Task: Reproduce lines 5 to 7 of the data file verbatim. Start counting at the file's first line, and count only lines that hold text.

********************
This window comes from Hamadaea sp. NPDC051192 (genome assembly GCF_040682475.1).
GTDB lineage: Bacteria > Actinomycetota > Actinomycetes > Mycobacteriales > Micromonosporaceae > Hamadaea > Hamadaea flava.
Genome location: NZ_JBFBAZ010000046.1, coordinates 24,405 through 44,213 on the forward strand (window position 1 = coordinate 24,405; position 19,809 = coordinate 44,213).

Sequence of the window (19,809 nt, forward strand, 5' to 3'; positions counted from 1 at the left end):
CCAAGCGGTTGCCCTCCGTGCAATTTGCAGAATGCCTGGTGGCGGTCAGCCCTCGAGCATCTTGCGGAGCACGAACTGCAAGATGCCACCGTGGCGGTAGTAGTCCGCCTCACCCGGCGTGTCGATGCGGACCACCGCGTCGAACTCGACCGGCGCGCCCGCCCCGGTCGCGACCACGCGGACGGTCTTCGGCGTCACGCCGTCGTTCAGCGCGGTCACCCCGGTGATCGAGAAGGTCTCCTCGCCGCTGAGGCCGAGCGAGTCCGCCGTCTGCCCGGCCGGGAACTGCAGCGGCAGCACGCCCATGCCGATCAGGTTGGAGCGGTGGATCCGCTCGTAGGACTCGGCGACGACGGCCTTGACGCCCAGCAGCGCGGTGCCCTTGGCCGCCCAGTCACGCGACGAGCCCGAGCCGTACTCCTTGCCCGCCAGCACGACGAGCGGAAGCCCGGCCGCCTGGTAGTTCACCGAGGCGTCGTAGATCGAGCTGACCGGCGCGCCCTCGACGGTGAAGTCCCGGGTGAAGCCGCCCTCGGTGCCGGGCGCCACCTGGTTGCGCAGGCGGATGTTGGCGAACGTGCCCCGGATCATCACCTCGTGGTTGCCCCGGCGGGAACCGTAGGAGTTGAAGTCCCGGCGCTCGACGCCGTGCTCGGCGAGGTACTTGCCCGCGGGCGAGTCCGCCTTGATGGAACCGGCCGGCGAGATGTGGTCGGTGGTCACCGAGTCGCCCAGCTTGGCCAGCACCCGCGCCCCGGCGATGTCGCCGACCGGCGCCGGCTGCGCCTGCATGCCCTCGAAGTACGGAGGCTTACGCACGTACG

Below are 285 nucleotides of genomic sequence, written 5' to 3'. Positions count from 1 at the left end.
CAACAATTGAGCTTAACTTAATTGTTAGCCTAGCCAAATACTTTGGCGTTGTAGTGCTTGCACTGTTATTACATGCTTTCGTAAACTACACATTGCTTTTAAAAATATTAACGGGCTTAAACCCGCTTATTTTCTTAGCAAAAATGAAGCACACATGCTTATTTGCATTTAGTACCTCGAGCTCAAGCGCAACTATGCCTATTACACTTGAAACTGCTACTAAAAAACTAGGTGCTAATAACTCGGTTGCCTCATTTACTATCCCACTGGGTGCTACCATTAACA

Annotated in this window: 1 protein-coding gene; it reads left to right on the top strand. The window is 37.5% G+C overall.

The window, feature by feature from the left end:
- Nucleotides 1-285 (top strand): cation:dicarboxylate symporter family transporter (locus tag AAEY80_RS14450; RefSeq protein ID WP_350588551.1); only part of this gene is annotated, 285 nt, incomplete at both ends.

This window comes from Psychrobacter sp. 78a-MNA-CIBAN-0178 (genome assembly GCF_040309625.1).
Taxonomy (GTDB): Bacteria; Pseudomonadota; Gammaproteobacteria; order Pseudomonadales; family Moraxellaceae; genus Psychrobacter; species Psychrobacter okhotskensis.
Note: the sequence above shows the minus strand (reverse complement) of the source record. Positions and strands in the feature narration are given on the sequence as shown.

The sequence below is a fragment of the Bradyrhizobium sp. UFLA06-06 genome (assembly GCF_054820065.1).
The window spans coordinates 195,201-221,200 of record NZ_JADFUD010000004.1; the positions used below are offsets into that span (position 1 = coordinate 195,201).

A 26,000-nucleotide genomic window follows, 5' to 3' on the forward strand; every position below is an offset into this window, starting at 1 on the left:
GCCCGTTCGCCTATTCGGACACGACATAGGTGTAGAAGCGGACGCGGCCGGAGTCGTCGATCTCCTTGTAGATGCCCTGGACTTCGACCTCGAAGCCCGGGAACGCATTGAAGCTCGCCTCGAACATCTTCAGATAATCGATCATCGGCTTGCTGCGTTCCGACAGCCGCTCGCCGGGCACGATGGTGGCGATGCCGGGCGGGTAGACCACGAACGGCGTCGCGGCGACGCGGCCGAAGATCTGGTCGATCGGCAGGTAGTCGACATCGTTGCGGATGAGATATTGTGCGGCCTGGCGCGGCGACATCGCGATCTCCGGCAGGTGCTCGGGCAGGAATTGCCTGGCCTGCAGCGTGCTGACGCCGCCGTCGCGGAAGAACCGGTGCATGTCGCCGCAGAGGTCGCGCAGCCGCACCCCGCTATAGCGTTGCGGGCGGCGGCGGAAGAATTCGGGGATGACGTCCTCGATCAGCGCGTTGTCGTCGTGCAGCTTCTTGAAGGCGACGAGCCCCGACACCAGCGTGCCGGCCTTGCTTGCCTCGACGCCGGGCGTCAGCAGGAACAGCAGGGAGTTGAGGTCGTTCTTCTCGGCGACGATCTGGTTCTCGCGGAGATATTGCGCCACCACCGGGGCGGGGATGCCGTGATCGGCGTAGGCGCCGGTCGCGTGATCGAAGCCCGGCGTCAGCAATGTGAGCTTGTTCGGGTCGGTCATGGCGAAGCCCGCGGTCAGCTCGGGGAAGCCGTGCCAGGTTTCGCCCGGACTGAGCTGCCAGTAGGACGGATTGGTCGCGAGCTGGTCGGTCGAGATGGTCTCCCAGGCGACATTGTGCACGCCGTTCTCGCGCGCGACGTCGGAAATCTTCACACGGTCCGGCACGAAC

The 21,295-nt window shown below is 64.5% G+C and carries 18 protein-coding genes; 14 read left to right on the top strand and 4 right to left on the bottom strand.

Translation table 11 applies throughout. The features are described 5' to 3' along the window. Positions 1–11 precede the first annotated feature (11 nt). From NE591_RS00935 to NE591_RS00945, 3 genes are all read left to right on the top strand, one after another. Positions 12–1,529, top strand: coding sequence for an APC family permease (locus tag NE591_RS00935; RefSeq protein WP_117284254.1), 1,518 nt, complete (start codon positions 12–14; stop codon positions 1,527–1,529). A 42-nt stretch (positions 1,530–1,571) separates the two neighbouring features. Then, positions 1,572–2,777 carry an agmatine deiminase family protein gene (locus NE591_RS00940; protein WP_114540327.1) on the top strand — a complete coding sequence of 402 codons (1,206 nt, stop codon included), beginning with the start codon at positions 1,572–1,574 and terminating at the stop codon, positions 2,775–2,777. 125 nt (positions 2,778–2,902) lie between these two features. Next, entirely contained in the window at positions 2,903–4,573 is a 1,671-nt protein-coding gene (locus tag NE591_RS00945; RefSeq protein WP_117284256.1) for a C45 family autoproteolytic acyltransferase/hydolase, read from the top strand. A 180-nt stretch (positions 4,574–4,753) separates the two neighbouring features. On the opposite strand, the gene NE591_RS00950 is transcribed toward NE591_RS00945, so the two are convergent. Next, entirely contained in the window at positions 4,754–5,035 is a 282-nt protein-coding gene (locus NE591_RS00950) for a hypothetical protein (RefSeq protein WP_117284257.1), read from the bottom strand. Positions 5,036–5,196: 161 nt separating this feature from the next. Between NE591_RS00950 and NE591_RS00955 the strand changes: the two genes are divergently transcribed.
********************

CCAAGCGGTTGCCCTCCGTGCAATTTGCAGAATGCCTGGTGGCGGTCAGCCCTCGAGCATCTTGCGGAGCACGAACTGCAAGATGCCACCGTGGCGGTAGTAGTCCGCCTCACCCGGCGTGTCGATGCGGACCACCGCGTCGAACTCGACCGGCGCGCCCGCCCCGGTCGCGACCACGCGGACGGTCTTCGGCGTCACGCCGTCGTTCAGCGCGGTCACCCCGGTGATCGAGAAGGTCTCCTCGCCGCTGAGGCCGAGCGAGTCCGCCGTCTGCCCGGCCGGGAACTGCAGCGGCAGCACGCCCATGCCGATCAGGTTGGAGCGGTGGATCCGCTCGTAGGACTCGGCGACGACGGCCTTGACGCCCAGCAGCGCGGTGCCCTTGGCCGCCCAGTCACGCGACGAGCCCGAGCCGTACTCCTTGCCCGCCAGCACGACGAGCGGAAGCCCGGCCGCCTGGTAGTTCACCGAGGCGTCGTAGATCGAGCTGACCGGCGCGCCCTCGACGGTGAAGTCCCGGGTGAAGCCGCCCTCGGTGCCGGGCGCCACCTGGTTGCGCAGGCGGATGTTGGCGAACGTGCCCCGGATCATCACCTCGTGGTTGCCCCGGCGGGAACCGTAGGAGTTGAAGTCCCGGCGCTCGACGCCGTGCTCGGCGAGGTACTTGCCCGCGGGCGAGTCCGCCTTGATGGAACCGGCCGGCGAGATGTGGTCGGTGGTCACCGAGTCGCCCAGCTTGGCCAGCACCCGCGCCCCGGCGATGTCGCCGACCGGCGCCGGCTGCGCCTGCATGCCCTCGAAGTACGGAGGCTTACGCACGTACG

Below are 285 nucleotides of genomic sequence, written 5' to 3'. Positions count from 1 at the left end.
CAACAATTGAGCTTAACTTAATTGTTAGCCTAGCCAAATACTTTGGCGTTGTAGTGCTTGCACTGTTATTACATGCTTTCGTAAACTACACATTGCTTTTAAAAATATTAACGGGCTTAAACCCGCTTATTTTCTTAGCAAAAATGAAGCACACATGCTTATTTGCATTTAGTACCTCGAGCTCAAGCGCAACTATGCCTATTACACTTGAAACTGCTACTAAAAAACTAGGTGCTAATAACTCGGTTGCCTCATTTACTATCCCACTGGGTGCTACCATTAACA